Monique Ramsey:
And I remember years ago, you saying patients come in and they take the emotional temperature of the place. We all do that. Whether we’re walking into a friend’s home, or we’re walking into a doctor’s office, or a business. But that’s true. You can pick up that vibe if it’s tense, if it’s tense and upsetting, I think back on Prospect. And one day, we would have some doctors locally. They sometimes used our ORs because we had three. So sometimes, they weren’t all being used at the same time and we had this surgeon visiting.

Monique Ramsey:
And of course back then on Prospect, you had to move your car every two hours. The meter maids would come around. So this physician came and she threw her keys, her car keys at us at the front desk. I happened to be there. She threw her car keys and she said, “Move my car.” Because she was going to be in surgery for the next however long. And it was like that’s a great way to start your day. It was like oh my god. And I have to think you hear random stories about doctors who throw instruments in the OR or have a temper. Our doctors are so kind. So our staff is so kind, but really we work for doctors who are very, very kind people. And it’s important that they do good work, but it’s also really nice that they’re emotionally stable and fun to work with. And it’s an honor to work with them. And as we’ve added doctors throughout the years, I feel like you guys have done a great job in vetting very nice people.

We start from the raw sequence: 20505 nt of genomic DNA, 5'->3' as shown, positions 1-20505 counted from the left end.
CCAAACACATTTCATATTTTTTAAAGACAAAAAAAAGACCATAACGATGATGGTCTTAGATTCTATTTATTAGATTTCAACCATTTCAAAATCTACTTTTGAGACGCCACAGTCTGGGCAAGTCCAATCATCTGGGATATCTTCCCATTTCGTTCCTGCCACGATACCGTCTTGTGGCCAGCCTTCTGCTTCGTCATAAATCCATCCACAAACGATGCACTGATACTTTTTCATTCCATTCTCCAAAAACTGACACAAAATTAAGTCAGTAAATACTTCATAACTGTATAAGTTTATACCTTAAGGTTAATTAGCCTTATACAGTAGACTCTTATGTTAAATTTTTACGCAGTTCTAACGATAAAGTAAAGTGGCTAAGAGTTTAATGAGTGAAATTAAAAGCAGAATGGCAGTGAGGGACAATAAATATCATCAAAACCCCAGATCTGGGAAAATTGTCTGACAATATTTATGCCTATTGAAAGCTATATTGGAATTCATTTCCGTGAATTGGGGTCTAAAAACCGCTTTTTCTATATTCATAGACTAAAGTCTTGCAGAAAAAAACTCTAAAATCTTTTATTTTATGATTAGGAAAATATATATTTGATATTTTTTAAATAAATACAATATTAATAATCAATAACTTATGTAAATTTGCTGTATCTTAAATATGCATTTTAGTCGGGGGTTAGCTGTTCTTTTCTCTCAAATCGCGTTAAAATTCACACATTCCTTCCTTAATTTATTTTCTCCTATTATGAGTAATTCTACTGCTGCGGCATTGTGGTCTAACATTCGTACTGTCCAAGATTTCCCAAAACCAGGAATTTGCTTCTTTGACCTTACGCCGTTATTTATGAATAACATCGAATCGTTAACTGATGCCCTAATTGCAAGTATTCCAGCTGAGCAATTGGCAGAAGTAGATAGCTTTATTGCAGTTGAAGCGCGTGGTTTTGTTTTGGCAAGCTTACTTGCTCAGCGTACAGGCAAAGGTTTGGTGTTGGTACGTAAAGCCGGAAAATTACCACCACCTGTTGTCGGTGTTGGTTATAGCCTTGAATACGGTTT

Marie Olesen: